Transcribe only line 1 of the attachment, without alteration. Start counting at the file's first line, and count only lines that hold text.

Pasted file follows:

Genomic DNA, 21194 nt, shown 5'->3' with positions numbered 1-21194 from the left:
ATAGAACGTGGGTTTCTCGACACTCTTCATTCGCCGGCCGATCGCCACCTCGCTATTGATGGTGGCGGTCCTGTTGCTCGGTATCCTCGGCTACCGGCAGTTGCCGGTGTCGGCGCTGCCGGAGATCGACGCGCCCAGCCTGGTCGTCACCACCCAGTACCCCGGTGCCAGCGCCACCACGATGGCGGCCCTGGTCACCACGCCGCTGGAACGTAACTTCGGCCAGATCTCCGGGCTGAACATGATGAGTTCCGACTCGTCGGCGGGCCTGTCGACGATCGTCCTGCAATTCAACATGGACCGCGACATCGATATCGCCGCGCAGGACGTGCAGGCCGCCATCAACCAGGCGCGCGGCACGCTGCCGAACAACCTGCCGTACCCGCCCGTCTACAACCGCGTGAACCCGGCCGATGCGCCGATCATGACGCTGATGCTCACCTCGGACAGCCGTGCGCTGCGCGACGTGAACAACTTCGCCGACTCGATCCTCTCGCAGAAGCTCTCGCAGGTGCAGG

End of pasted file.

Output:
Genomic DNA, 21194 nt, shown 5'->3' with positions numbered 1-21194 from the left: